Nutrition for Sport

Get yourself dialed: Nutrition tips for athletes


Top up or blow up

Being an athlete requires peak fitness and a carefully honed diet. It’s not just about putting calories in your body, the best results will come when you focus on nutrient requirements to quickly repair and build muscles.

Between mental and emotional health, immune system, muscle recovery, sleep habits and heat tolerance, there are lots of things to consider. Here are a handful of suggestions to chew on.


Alkaline-Forming Foods

For fast recovery you should be consuming “alkalizing foods” rich in chlorophyll. Balancing your body’s pH (the acid & alkaline ratio) will help combat inflammation, reduce stress and protect bone health.

The best indicator of whether a food is alkaline-forming is the presence of chlorophyll—the greener the better.
Alkaline-forming Foods
  • kale
  • spinach
  • broccoli
  • sprouts
  • Chlorella & Spirulina powder


Post-workout Protein

Replenishing proteins will help boost your immune function and increase your lean mass. Intense exercise requires consuming greater amounts of protein than someone who is inactive, because prolonged, intense exercise damages proteins faster.


Plant-based Protein, Nuts, Seeds, Spirulina, Lentils, Legumes.

When to take it

It is generally believed that there is only a two-hour window after exercise that allows your body to optimize muscle repair and growth, and supplying your muscles with the right food, such as whey, during this time is essential


Eat Locally Sourced Foods

Athletes need to constantly be thinking about food and it’s important to know where that food comes from. Buying fresh, seasonal, and local offers an abundance of benefits:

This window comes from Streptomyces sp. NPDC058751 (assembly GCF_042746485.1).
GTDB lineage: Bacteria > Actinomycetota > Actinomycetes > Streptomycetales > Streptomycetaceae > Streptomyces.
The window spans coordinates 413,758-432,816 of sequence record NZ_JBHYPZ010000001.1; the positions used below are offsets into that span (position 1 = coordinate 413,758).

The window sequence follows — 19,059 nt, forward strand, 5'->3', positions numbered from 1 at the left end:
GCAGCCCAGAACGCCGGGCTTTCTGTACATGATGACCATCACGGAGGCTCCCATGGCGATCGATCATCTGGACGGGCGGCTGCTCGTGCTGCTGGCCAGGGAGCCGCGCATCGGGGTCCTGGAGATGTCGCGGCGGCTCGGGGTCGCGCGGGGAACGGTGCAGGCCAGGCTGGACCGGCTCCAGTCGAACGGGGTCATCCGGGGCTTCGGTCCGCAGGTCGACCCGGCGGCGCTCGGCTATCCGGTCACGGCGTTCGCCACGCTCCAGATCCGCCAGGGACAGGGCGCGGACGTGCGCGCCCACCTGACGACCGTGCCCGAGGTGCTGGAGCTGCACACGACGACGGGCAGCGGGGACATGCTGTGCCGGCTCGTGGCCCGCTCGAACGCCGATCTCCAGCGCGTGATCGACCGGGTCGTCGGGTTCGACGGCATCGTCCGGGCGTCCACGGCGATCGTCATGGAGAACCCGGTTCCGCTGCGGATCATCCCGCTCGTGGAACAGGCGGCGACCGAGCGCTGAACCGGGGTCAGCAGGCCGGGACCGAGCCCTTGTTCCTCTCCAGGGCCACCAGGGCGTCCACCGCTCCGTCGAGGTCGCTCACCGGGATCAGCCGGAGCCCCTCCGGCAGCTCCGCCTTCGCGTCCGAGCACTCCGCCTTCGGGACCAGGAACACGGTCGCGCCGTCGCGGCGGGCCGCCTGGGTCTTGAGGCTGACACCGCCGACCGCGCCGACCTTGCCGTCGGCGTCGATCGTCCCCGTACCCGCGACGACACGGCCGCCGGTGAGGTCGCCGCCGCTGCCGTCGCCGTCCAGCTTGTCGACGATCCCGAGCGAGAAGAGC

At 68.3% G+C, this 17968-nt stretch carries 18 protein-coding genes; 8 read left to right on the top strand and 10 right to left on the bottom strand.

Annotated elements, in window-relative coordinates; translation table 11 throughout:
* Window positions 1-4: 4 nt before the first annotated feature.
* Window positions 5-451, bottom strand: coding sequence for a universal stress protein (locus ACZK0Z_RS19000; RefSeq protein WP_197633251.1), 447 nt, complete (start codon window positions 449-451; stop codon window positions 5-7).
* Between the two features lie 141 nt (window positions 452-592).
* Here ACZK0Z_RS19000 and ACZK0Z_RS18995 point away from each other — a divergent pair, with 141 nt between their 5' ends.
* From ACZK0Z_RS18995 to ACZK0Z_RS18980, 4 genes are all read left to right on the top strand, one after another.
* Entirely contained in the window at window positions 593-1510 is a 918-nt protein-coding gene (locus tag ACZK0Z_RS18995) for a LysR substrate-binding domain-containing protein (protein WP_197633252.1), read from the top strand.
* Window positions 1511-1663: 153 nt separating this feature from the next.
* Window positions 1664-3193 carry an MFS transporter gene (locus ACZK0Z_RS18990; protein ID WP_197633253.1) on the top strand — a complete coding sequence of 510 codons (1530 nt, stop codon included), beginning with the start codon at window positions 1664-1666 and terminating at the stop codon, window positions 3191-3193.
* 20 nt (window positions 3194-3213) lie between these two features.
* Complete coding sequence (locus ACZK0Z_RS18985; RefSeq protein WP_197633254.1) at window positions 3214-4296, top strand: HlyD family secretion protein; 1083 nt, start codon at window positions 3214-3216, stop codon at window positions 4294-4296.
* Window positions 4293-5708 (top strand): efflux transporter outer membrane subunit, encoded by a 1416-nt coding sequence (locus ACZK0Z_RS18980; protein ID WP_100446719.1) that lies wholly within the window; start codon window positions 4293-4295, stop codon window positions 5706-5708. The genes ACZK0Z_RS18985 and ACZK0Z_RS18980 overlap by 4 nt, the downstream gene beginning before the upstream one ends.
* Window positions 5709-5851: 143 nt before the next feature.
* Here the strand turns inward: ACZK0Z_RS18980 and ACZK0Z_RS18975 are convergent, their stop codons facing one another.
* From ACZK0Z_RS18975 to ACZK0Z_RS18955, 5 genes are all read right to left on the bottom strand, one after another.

• Naturally ripened and harvested at the right time, meaning your food will have much more flavour and nutrition. Some anti-oxidants such as Vitamin C, folate and carotenes will rapidly decline when stored for periods of time. 
  • A more transparent supply chain with possible face-to-face contact through local farmer’s markets.
  • Local means you are aware of our regulations for pesticides. Many countries overseas have very relaxed laws about chemicals being sprayed on fruits and vegetables.
  • Bulk ordering can be a good way to save money and allow you to stock up for winter.


Eat Healthy Fat

Fat is an extremely important fuel for endurance exercise. Healthy oils and plant-based fats act like lubrication to your joints, arteries, and your cells. They lower inflammation in the arteries, brain, muscle cells and heart.

Healthy Fats:
  • Avocados
  • Coconut oil
  • Raw cacao butter
  • Raw nuts, such as pecans, walnuts and macadamia


Replenish Fluids & Electrolytes

Electrolytes regulate your body’s fluids, helping to maintain a healthy blood pH balance. Consuming electrolytes, specifically sodium, may help prevent cramping in some individuals during exercise.

Most think about an electrolyte drink, but electrolytes are also found in many foods. Since sodium is co-transported in the gut with glucose and amino acids, there are benefits to consuming sodium with other calories.

How much should you drink

There’s an easy method to figure out exactly how much fluid you need: weigh yourself before you go out for an hour of exercise, and then weigh yourself again when you get home. That’s the weight of fluid you should be taking in per hour. The method is two cups of liquid for every pound you lose.

Listen to your body

Your body knows what you need better than your brain. Restless sleep, fatigue, or long-lasting muscle pain are some of our bodies’ ways of telling us we may need to take a breather on the training or fine tune our nutrition.

For a lot of passionate recreational and professional athletes, they believe taking time off training is a bad thing. It’s not. Your body needs rest in order to recover properly and gain the strength to fend off bigger injuries that take longer to heal.

Brendan Brazier talks Nutrition for Athletes:

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